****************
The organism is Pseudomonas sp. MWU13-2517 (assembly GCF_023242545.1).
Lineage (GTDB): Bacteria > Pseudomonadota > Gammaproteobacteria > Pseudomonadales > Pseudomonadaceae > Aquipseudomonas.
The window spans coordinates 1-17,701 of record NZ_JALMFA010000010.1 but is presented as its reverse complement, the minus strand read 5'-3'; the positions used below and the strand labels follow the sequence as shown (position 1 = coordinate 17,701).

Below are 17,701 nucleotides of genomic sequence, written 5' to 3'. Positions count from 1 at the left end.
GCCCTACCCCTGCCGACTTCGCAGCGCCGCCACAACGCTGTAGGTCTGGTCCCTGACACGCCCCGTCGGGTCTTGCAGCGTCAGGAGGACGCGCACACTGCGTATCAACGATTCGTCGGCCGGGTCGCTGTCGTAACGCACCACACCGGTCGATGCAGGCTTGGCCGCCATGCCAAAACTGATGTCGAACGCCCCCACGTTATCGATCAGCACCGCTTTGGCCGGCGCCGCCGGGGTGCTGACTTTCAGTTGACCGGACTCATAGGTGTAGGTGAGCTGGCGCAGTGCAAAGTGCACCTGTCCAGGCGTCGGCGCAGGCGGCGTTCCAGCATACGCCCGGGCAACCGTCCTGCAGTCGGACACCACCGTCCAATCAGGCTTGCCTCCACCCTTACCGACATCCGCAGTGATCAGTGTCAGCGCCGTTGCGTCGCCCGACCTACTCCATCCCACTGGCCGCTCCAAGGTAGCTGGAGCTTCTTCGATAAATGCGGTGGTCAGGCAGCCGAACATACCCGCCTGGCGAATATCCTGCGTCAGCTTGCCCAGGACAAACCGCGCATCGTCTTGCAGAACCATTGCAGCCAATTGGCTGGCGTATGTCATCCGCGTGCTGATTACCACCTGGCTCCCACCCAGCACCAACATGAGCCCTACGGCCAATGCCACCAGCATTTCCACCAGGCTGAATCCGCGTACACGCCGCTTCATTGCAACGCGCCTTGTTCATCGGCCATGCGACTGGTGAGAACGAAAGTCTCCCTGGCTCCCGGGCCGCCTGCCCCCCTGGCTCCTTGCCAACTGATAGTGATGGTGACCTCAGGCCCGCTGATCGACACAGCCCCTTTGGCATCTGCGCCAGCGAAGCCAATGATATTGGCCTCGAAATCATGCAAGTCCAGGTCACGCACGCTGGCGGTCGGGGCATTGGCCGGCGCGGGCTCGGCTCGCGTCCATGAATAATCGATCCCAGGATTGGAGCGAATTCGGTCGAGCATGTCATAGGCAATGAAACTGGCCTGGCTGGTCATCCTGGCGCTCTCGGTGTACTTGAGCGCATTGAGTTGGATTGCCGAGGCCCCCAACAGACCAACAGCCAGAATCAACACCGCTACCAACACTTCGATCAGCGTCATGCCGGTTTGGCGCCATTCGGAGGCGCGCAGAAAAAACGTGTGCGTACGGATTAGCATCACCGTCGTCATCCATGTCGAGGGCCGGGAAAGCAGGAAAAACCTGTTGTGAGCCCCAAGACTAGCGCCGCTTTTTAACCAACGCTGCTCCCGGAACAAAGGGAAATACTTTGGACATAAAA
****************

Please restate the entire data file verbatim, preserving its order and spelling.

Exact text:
The organism is Pseudomonas sp. MWU13-2517 (assembly GCF_023242545.1).
Lineage (GTDB): Bacteria > Pseudomonadota > Gammaproteobacteria > Pseudomonadales > Pseudomonadaceae > Aquipseudomonas.
The window spans coordinates 1-17,701 of record NZ_JALMFA010000010.1 but is presented as its reverse complement, the minus strand read 5'-3'; the positions used below and the strand labels follow the sequence as shown (position 1 = coordinate 17,701).

Below are 17,701 nucleotides of genomic sequence, written 5' to 3'. Positions count from 1 at the left end.
GCCCTACCCCTGCCGACTTCGCAGCGCCGCCACAACGCTGTAGGTCTGGTCCCTGACACGCCCCGTCGGGTCTTGCAGCGTCAGGAGGACGCGCACACTGCGTATCAACGATTCGTCGGCCGGGTCGCTGTCGTAACGCACCACACCGGTCGATGCAGGCTTGGCCGCCATGCCAAAACTGATGTCGAACGCCCCCACGTTATCGATCAGCACCGCTTTGGCCGGCGCCGCCGGGGTGCTGACTTTCAGTTGACCGGACTCATAGGTGTAGGTGAGCTGGCGCAGTGCAAAGTGCACCTGTCCAGGCGTCGGCGCAGGCGGCGTTCCAGCATACGCCCGGGCAACCGTCCTGCAGTCGGACACCACCGTCCAATCAGGCTTGCCTCCACCCTTACCGACATCCGCAGTGATCAGTGTCAGCGCCGTTGCGTCGCCCGACCTACTCCATCCCACTGGCCGCTCCAAGGTAGCTGGAGCTTCTTCGATAAATGCGGTGGTCAGGCAGCCGAACATACCCGCCTGGCGAATATCCTGCGTCAGCTTGCCCAGGACAAACCGCGCATCGTCTTGCAGAACCATTGCAGCCAATTGGCTGGCGTATGTCATCCGCGTGCTGATTACCACCTGGCTCCCACCCAGCACCAACATGAGCCCTACGGCCAATGCCACCAGCATTTCCACCAGGCTGAATCCGCGTACACGCCGCTTCATTGCAACGCGCCTTGTTCATCGGCCATGCGACTGGTGAGAACGAAAGTCTCCCTGGCTCCCGGGCCGCCTGCCCCCCTGGCTCCTTGCCAACTGATAGTGATGGTGACCTCAGGCCCGCTGATCGACACAGCCCCTTTGGCATCTGCGCCAGCGAAGCCAATGATATTGGCCTCGAAATCATGCAAGTCCAGGTCACGCACGCTGGCGGTCGGGGCATTGGCCGGCGCGGGCTCGGCTCGCGTCCATGAATAATCGATCCCAGGATTGGAGCGAATTCGGTCGAGCATGTCATAGGCAATGAAACTGGCCTGGCTGGTCATCCTGGCGCTCTCGGTGTACTTGAGCGCATTGAGTTGGATTGCCGAGGCCCCCAACAGACCAACAGCCAGAATCAACACCGCTACCAACACTTCGATCAGCGTCATGCCGGTTTGGCGCCATTCGGAGGCGCGCAGAAAAAACGTGTGCGTACGGATTAGCATCACCGTCGTCATCCATGTCGAGGGCCGGGAAAGCAGGAAAAACCTGTTGTGAGCCCCAAGACTAGCGCCGCTTTTTAACCAACGCTGCTCCCGGAACAAAGGGAAATACTTTGGACATAAAA